Denver's housing market is on fire.
Home prices have shot up by double-digits, inventory has fallen dramatically and multiple offers with bidding wars have become common.
One factor driving the demand: pot. The budding industry has impacted home prices since the state legalized marijuana in 2012.
"There has been a huge bump in real estate prices due to the legalization of marijuana," according to James Paine, managing partner at West Realty Advisors. "It's massively pushed up raw land and industry prices."
In March, Denver experienced the second-largest jump in annual home prices at 10%, just behind San Francisco, according to the S&P/Case-Shiller Home Price Index.
While the legalization of marijuana isn't the only thing driving the market, it has contributed to job growth in the area that has people flocking to Denver.
"The pot industry is creating jobs we didn't have before," said Kelly Moye, a Re/Max real estate agent who has worked in the Denver area for 24 years. "It's brand new, it adds a whole new factor to the area; you have real estate needs, housing needs, job needs."
The industry has created jobs beyond growers and dispensaries. Legal marijuana has also been a boon for existing businesses like security and HVAC companies who service the new "green" businesses. "Electricians have grown from mom and pops to big-time electric companies," said J.P. Speers, an agent at Berkshire Hathaway Home Services.
Denver and its surrounding areas have also become a hot spot for the tech industry, adding to the job rush.
"It's fairly affordable, at least for now," said Moye. "The quality of life is great and employers are bringing their employees here."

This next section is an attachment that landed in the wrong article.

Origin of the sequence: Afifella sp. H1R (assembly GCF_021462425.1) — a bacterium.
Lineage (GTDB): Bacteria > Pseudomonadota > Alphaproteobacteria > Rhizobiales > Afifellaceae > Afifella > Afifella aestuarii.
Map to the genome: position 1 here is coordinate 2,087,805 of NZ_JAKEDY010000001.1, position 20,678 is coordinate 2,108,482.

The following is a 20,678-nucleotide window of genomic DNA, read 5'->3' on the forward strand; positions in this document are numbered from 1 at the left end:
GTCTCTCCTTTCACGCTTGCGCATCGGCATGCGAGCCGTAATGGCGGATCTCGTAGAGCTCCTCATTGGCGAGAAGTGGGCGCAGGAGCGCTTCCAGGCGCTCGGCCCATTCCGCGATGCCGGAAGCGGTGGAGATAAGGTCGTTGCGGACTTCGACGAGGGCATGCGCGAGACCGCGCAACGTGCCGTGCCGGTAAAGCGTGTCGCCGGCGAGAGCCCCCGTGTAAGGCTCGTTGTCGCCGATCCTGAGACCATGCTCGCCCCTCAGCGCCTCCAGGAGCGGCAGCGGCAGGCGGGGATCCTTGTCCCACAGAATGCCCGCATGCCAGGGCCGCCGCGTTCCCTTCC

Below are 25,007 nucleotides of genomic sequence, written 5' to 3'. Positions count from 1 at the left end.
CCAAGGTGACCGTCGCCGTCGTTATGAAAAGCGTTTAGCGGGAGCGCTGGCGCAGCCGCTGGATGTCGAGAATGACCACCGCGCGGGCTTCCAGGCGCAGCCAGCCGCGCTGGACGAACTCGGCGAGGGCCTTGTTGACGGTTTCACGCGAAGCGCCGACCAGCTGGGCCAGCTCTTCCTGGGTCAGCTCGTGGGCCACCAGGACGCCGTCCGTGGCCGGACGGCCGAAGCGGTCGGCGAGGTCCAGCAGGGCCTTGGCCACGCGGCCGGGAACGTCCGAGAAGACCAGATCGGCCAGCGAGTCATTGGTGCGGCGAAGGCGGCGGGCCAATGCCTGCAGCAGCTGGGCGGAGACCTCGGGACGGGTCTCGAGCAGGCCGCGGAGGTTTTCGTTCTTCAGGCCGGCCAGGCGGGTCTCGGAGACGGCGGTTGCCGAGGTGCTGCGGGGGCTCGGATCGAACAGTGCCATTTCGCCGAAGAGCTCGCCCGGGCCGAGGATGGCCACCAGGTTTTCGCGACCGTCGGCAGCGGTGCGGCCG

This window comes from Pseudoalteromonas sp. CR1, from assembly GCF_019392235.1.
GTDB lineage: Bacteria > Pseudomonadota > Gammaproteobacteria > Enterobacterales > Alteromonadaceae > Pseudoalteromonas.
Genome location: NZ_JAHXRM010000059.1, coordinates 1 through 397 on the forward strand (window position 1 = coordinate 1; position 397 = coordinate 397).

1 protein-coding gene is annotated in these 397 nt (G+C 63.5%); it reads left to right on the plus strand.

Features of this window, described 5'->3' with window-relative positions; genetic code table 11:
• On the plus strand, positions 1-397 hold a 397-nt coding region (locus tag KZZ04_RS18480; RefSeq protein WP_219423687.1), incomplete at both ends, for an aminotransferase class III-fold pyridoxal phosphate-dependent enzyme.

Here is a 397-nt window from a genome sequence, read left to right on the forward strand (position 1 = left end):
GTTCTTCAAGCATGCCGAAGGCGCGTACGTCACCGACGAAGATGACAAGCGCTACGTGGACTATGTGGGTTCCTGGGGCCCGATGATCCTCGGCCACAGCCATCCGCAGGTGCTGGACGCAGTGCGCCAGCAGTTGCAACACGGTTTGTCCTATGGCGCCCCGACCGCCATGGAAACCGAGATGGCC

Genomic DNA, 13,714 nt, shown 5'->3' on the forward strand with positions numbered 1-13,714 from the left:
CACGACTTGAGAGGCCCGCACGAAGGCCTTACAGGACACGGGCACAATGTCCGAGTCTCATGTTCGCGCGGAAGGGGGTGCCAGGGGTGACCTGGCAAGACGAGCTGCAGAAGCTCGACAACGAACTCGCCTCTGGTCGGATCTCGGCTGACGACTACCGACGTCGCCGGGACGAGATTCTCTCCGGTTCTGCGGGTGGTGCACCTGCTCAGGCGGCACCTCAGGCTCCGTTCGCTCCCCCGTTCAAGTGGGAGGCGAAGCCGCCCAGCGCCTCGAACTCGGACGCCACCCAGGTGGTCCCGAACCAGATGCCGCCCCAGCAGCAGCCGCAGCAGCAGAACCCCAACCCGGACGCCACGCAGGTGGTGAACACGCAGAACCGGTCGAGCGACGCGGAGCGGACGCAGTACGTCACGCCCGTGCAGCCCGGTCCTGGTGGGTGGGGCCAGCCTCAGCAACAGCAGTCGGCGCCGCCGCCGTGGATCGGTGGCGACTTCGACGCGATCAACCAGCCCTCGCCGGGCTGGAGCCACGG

But it's difficult to pinpoint exactly what enticed a person to move to the state. "A lot of them try to hide it," said Speers, who has worked with clients moving to the state because of legalization. "They don't necessarily say they are coming out to be part of the marijuana industry."
He said he helped find a rental unit for a mom coming from out of state to access medicinal marijuana for her daughter.
He's also seen an increase in lease-to-purchase or home rentals for tenants looking to start growing operations. "They are not necessarily legal operations either," he said.
While the new law might be creating more jobs and adding to the housing market's strength, it can sometimes work against sellers. "I had a lot of trouble selling one property because one of the neighbors was growing so much that buyers were concerned," said Speers.
First-time buyers and anyone looking for a home at the lower-end of the market face stiff competition. "There are a lot of first-time buyers," said Toby Waters, a real estate agent with Vision Denver Homes. "The rental market is insane, you can save money by buying a house."
Inventory has been tight in the city. In a normal market, Denver typically has around 24,000 listings, according to Moye. But right now, she said there are only around 4,000.
But there is the nagging question of just how long the real estate buzz will last.
Moye said the market has room to run for five to seven years barring any major economic disasters.
If more states legalize marijuana, that could also take away some of the state's luster. "We are going to continue to see an increase in population growth based on marijuana until other states start picking up recreational laws," said Speers.